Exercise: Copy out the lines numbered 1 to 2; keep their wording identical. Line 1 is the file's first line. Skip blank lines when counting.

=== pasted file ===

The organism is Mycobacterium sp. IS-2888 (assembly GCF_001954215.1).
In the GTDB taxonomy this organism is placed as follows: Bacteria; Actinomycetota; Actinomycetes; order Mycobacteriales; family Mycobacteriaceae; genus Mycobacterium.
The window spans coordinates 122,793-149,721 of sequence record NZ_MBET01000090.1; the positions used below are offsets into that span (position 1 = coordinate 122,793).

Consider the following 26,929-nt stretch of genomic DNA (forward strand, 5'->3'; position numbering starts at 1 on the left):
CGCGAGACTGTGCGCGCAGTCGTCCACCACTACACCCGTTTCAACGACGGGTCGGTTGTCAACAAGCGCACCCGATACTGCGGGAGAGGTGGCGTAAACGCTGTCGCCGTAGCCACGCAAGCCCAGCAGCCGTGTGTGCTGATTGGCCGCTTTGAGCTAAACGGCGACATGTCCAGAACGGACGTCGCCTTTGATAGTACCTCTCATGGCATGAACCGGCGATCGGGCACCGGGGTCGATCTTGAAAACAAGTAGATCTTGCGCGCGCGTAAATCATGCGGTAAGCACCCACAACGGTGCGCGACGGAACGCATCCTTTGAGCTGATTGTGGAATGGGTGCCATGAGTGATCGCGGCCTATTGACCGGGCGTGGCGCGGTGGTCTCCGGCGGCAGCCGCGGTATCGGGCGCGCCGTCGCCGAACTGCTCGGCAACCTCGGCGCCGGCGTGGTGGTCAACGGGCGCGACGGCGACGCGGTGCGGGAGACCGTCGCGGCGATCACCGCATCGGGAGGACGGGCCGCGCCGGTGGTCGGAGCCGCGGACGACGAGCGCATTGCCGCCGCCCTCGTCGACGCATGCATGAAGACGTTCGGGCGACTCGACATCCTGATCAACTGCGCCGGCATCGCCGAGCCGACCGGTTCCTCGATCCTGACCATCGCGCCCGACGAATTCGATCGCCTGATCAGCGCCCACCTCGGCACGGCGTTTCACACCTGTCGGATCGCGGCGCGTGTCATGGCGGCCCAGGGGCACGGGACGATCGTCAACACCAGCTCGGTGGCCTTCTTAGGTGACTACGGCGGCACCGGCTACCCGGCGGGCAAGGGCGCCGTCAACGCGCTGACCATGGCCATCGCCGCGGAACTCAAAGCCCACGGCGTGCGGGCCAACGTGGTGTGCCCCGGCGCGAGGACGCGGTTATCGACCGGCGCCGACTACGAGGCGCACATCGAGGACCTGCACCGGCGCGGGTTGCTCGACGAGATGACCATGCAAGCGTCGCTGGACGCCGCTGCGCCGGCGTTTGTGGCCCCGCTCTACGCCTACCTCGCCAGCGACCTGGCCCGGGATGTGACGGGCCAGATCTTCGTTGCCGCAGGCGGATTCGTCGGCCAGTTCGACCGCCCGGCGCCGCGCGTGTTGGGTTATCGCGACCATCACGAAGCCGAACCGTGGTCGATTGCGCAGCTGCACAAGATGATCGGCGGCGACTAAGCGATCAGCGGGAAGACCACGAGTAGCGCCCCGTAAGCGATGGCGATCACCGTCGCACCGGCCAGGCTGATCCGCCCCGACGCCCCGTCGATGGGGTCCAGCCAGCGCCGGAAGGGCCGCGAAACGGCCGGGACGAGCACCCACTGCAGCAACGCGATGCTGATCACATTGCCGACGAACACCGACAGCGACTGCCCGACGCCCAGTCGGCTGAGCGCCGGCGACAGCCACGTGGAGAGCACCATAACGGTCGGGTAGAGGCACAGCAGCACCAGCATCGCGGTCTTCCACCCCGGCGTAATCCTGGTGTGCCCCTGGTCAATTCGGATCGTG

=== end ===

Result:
The organism is Mycobacterium sp. IS-2888 (assembly GCF_001954215.1).
In the GTDB taxonomy this organism is placed as follows: Bacteria; Actinomycetota; Actinomycetes; order Mycobacteriales; family Mycobacteriaceae; genus Mycobacterium.